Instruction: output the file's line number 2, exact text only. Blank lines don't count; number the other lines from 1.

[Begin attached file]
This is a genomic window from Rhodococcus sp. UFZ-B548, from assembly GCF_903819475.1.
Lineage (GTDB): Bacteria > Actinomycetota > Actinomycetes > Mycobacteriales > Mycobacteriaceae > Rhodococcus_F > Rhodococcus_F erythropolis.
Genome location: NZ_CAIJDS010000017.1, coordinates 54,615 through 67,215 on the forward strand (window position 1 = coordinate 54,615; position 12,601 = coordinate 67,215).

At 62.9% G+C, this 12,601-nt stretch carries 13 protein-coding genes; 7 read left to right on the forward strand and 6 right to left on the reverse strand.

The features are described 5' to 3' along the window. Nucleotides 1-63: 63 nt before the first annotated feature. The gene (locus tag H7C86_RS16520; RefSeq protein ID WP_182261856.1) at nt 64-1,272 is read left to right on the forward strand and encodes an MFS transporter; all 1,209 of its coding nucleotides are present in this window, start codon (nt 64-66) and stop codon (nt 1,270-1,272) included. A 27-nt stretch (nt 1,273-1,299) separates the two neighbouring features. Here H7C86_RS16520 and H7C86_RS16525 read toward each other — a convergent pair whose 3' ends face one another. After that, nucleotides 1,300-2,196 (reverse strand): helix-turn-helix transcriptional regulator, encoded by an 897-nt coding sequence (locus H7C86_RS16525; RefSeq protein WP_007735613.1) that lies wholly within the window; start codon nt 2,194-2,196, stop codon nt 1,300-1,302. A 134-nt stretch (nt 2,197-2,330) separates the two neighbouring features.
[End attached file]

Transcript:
Lineage (GTDB): Bacteria > Actinomycetota > Actinomycetes > Mycobacteriales > Mycobacteriaceae > Rhodococcus_F > Rhodococcus_F erythropolis.